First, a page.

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Tornado Swarms More Frequent Under Warming August 15, 2014
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"We may be less threatened by tornadoes on a day-to-day basis, but when they do come, they come like there's no tomorrow.” — James Elsner
Florida researchers say they have found a possible link between the strength and frequency of tornadoes in the United States and the magnitude of climate change.

Writing in the journal Climate Dynamics, Florida State geography professor James Elsner says that while the chance of a tornado forming each day has gone down under global warming, when twisters do form on a given day, there are more of them.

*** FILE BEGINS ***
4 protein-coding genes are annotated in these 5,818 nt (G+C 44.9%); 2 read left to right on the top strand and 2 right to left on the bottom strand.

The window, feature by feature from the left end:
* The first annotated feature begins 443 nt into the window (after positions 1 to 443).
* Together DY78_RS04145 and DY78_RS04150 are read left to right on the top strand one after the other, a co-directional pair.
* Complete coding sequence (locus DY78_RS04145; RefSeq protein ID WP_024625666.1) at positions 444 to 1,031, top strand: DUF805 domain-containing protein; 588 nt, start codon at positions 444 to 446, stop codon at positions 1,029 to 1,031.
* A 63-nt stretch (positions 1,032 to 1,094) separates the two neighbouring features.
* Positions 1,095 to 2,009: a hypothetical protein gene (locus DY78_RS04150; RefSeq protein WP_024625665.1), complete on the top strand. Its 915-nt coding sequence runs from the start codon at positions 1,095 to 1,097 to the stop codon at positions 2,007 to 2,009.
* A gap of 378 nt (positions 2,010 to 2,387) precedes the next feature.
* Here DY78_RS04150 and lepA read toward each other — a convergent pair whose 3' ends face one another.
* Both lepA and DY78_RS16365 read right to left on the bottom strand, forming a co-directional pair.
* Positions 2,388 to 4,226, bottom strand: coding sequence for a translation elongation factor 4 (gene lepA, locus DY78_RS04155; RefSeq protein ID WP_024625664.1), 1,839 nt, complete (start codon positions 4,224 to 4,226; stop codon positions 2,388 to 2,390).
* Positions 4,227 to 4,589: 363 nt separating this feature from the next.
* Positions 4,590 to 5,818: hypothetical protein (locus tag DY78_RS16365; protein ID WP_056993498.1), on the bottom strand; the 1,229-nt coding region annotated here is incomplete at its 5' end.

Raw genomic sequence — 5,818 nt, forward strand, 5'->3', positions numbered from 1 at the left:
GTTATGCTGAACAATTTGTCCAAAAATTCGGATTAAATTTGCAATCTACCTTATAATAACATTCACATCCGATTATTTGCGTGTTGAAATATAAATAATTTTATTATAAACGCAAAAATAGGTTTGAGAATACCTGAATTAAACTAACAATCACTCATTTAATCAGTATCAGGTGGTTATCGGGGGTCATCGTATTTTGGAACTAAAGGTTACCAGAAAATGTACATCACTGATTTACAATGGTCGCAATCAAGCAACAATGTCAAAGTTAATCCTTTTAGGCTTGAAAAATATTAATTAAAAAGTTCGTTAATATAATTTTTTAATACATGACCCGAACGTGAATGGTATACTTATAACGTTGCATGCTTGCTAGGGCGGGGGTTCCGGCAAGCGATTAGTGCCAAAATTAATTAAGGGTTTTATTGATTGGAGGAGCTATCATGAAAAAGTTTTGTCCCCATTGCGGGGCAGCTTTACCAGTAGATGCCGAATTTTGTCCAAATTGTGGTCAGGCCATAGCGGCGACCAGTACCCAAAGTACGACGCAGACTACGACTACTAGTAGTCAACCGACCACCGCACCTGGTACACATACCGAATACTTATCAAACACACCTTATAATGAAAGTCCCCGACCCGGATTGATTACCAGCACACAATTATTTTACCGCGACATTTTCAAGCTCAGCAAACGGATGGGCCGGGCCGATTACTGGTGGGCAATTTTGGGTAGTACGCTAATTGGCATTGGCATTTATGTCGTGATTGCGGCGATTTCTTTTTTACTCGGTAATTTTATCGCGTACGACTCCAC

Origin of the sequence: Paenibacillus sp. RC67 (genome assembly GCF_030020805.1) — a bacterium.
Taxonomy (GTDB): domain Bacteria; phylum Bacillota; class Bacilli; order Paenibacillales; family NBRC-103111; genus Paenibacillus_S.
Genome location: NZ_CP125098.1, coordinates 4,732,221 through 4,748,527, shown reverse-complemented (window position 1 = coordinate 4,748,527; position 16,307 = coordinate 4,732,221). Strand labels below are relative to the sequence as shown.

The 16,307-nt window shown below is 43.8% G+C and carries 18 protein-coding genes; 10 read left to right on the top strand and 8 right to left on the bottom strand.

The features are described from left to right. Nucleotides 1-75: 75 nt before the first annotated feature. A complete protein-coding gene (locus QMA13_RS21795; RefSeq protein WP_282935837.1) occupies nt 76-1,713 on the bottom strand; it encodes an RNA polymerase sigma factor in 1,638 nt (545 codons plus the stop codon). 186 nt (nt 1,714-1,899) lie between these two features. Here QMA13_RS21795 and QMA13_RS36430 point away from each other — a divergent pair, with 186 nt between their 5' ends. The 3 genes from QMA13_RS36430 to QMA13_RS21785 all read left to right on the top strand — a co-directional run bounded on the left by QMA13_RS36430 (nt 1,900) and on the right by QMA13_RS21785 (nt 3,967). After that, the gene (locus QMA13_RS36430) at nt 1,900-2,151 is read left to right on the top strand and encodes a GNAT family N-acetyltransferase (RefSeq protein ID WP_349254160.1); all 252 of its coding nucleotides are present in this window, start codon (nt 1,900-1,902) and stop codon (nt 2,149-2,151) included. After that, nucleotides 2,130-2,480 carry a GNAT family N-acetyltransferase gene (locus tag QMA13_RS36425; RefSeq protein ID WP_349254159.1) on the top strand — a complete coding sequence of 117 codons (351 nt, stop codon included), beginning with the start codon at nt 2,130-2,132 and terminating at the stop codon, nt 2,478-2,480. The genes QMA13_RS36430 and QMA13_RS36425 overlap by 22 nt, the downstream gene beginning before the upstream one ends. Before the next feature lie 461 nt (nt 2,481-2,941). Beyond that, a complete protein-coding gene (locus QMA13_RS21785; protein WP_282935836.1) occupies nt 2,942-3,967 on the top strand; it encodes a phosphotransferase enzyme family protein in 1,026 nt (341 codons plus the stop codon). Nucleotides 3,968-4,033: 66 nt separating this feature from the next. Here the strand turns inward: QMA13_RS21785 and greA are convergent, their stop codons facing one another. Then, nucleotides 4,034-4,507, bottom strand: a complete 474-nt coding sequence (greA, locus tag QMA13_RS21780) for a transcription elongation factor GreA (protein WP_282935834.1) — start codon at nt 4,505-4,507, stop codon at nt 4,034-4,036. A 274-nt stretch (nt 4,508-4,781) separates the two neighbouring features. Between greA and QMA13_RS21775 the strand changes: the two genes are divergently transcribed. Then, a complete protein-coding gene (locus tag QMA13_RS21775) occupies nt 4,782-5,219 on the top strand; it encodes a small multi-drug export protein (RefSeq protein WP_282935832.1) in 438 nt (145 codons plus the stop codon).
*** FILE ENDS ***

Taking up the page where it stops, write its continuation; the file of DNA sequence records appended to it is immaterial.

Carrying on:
Elsner points out that there were 187 days with tornadoes during 1971, and only 79 in 2013.

But he says that a closer look at the data shows a greater severity in tornadic storms on a given day than before climate change accelerated under the influence of greenhouse gas emissions in the late 20th century.

Elsner adds that at least “Tornado Alley” doesn’t appear to be growing in size.

So far this year, there have been 189 tornadoes with a death toll of 43, according to the NOAA’s Storm Prediction Center in Norman, Oklahoma.

Photo: NOAA